What’s the difference between SJK(C) and SK Schools?

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Growing up in Malaysia, we were faced with binary choices: RON 95 or RON97. Spicy and non-spicy. Science stream or Arts stream.

In primary school, it was either Sekolah Kebangsaan (SK) or Sekolah Jenis Kebangsaan Cina/Tamil (SJK(C)/SJK(T)).

Recently, the government has launched a probe into an SJK(C) school to find out why they are singing the Negaraku in Chinese.

Female primary students singing while sitting
[Students singing during recital. Source: Aimee Thiob]

This has sparked debate once more on the existence of SJK(C) schools and whether they go against the Constitution.

And yet, how different are SJK(C) schools compared to SK schools?

SK and SJK(C) schools: Differences?

For both SK and SJK(C), the curriculum is set by the government. The only real difference is the language for all subjects: Malay for SK and Chinese for SJK(C).

In SJK(C) schools, all teachers would use the cane as punishment.

“We used to hold rankings in class about which teacher had the hardest rotan swing.” said Daniel.

Teachers in SK schools, however, were known for being more lenient.

“In my SK school, only the strict teachers caned. They were the ones that had a reputation. We’d stand up a little straighter when they passed us in the corridors,” Ariff shared.

teacher holding a cane behind his back
[Source: Says]

“The other teachers only verbally chided us, or left us to our own devices,” he said.

Carol went to a SRJK(C) primary school. Funding played a big role in whether a school was deemed excellent or ‘rough’.

“Our school facilities were mostly parent-funded. With each year of donations, they built more and more buildings. We even had aircon for some of our classrooms,” she reminisced.

As a result, SJK(C) schools were seen as ‘effective’ when it comes to academic results. There were even classes for those who were left behind in terms of their grades.

There were also differences in emphasis placed on co-curricular activities. Daniel’s SRJK(C) school, Kuo Kuang was famous state-wide for its basketball team.

“There’s a stereotype that the Chinese kids play basketball, whereas the Malays played football. Me, I preferred to read a book,” Ariff mused.

In SK schools, debate teams in English and Malay were well-known, and conversations about their rankings would dominate the school halls.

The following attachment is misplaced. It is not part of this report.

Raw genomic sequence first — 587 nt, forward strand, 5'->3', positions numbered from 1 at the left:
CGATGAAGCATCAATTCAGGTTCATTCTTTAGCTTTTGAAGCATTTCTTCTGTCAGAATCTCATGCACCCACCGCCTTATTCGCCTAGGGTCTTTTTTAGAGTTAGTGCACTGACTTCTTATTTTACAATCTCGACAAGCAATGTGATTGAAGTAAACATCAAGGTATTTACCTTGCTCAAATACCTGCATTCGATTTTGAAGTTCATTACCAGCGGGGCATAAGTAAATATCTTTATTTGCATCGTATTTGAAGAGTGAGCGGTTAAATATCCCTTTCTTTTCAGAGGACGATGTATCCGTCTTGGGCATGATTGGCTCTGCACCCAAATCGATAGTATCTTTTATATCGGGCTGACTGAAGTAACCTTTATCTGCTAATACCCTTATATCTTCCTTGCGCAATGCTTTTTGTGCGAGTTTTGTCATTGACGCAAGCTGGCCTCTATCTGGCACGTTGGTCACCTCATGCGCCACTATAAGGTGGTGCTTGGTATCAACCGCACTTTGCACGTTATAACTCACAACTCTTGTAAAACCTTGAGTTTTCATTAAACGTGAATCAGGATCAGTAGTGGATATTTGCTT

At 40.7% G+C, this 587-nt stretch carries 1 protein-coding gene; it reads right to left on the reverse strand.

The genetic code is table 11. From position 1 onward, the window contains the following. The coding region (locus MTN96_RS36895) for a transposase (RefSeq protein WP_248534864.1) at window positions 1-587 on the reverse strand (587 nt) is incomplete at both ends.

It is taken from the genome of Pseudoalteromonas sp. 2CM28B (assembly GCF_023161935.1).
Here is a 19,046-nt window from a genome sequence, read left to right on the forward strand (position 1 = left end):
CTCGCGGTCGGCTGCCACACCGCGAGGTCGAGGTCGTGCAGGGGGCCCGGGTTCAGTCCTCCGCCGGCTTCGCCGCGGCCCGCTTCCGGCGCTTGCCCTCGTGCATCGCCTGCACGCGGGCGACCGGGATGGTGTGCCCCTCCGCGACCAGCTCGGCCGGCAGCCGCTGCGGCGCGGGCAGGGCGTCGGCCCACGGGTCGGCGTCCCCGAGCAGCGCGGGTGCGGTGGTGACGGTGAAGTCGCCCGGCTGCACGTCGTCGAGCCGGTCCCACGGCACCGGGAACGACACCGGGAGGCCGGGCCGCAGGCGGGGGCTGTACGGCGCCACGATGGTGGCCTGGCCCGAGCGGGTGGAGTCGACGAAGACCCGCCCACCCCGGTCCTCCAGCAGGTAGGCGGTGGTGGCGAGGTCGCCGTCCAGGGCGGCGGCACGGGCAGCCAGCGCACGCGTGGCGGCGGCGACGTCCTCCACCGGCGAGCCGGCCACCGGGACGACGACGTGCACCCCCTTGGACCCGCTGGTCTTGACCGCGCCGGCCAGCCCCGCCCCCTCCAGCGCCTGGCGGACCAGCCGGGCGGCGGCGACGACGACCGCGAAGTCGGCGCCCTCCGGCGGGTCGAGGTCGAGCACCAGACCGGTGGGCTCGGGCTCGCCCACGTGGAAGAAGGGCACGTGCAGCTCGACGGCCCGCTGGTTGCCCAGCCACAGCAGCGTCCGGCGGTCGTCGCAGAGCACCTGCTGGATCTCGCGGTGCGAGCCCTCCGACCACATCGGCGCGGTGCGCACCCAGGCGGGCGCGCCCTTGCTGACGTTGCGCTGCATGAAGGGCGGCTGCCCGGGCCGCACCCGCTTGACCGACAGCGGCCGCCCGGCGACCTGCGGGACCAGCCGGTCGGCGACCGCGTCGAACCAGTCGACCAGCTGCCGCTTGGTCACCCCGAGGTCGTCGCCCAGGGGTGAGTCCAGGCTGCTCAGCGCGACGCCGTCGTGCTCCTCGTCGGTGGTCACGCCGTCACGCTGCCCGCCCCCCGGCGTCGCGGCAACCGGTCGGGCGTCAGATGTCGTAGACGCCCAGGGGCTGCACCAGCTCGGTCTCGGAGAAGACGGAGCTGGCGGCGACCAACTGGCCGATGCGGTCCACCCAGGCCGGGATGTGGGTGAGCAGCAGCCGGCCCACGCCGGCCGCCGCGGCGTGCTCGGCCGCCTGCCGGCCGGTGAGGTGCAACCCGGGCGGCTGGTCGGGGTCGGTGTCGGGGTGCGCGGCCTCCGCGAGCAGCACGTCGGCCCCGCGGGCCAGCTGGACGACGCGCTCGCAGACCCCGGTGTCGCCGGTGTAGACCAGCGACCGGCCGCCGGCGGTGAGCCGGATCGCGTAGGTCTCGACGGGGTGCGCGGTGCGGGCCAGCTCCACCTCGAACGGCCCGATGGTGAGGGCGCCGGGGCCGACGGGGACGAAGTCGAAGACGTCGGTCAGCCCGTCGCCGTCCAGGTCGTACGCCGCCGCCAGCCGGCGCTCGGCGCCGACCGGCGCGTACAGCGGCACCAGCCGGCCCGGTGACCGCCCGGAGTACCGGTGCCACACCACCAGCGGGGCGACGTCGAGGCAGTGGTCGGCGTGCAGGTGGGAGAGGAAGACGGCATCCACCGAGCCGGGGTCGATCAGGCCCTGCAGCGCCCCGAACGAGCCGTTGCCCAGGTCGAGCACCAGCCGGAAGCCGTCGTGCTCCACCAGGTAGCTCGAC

SJK(C) Pros and Cons

“I have Malay friends that enrolled their children in SJK(C) schools, because they wanted to give their children the advantage of knowing a third language,’ said Ain.

She also asked her Chinese friends why they opted to put their children in SJK(C).

“They were concerned their children would not be able to speak and write in Mandarin like them,” she said.

For some Chinese parents, it is a mix of pragmatism and cultural heritage that motivates them to opt for SJK(C) schools.

“My dad grew up among Malay peers. When it came to my time, he sent me to a Chinese school to make sure I remembered my Chinese roots,” remarked Daniel.

Daniel’s dad would always remind him that he would be glad he took Chinese when he was an adult, even if he hated it as a child.

“I regret not putting more effort into it now, especially when people who are bilingual in English and Chinese are in high demand,’ he laughed wryly.

There were also downsides to studying in SJK(C). “There’s a stereotype that kids from Chinese schools have a poorer grasp of English,” said Carol.

Chinese-speaking students like Kevin feel that his SJK(C) education taught him how to be good at mathematics, but in the pursuit of academic excellence, neglected his artistic talents.

“When you’re focused on memorization and rote learning, subjects that defy standardised testing (like art) tend to fall to the wayside,” he observed.

schoolkid yawning during morning assembly
[Source: Malay Mail]

SK Pros and Cons